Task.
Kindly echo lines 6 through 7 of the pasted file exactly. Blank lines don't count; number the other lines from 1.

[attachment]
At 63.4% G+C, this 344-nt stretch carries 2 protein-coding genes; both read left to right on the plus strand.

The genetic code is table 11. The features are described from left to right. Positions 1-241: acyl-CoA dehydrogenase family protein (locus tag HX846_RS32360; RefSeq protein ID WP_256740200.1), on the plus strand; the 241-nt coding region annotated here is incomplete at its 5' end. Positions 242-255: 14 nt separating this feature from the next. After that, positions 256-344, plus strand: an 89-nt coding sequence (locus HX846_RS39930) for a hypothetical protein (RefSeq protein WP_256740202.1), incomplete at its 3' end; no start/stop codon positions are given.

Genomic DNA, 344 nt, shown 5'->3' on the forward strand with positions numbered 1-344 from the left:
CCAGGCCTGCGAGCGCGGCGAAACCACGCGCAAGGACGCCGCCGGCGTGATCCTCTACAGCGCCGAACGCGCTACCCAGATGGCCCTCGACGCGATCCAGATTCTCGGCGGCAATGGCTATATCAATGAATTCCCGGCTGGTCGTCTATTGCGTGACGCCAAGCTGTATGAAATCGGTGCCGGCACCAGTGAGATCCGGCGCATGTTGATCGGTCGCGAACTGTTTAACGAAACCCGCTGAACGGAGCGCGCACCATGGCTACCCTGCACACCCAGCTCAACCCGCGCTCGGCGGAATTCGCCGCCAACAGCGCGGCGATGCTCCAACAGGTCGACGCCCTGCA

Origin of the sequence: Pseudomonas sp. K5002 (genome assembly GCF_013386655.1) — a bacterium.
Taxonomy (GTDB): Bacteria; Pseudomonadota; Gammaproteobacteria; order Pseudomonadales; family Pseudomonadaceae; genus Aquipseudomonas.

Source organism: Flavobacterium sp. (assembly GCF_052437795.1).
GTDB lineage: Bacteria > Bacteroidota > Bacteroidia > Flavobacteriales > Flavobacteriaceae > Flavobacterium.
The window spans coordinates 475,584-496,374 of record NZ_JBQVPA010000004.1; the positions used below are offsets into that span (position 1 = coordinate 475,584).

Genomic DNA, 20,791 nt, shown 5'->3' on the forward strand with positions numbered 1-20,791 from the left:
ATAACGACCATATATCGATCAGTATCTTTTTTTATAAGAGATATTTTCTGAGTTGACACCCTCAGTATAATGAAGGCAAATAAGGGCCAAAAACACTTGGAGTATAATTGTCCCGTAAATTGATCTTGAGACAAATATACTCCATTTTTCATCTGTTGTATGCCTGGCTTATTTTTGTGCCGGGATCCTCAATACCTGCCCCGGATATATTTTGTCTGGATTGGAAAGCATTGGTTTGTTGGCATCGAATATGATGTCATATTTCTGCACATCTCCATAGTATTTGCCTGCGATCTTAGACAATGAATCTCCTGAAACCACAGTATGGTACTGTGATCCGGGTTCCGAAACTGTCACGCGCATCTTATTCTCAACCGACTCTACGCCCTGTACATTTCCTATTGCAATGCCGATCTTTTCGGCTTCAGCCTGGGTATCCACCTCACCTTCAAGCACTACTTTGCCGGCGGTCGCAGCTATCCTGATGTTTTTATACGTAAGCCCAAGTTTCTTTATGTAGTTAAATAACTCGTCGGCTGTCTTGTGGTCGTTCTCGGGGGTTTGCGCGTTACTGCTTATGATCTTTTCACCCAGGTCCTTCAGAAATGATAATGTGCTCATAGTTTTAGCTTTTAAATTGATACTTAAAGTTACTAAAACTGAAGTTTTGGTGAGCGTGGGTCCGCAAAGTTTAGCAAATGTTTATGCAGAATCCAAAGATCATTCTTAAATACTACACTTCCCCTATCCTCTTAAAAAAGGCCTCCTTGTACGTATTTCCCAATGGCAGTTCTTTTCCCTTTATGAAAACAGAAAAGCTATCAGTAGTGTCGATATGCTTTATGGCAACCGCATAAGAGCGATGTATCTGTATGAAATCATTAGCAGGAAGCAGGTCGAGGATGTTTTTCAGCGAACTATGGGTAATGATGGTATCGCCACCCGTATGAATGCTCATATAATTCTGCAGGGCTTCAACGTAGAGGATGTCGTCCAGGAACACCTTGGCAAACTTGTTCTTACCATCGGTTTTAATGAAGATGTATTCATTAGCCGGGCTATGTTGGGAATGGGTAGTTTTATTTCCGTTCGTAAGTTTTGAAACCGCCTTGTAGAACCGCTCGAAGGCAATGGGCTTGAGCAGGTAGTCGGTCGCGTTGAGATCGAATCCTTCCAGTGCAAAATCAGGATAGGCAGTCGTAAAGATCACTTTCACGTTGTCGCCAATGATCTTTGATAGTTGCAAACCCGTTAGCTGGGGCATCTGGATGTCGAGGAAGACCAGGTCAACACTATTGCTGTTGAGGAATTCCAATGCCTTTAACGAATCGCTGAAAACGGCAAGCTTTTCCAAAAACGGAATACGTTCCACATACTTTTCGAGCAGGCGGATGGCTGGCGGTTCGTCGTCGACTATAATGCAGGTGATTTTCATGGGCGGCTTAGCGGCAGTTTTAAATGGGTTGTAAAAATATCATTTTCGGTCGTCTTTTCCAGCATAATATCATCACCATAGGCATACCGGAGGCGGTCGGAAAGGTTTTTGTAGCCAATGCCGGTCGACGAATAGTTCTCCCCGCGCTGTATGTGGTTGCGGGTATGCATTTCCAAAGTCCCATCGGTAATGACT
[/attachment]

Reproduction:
Taxonomy (GTDB): Bacteria; Pseudomonadota; Gammaproteobacteria; order Pseudomonadales; family Pseudomonadaceae; genus Aquipseudomonas.

Source organism: Flavobacterium sp. (assembly GCF_052437795.1).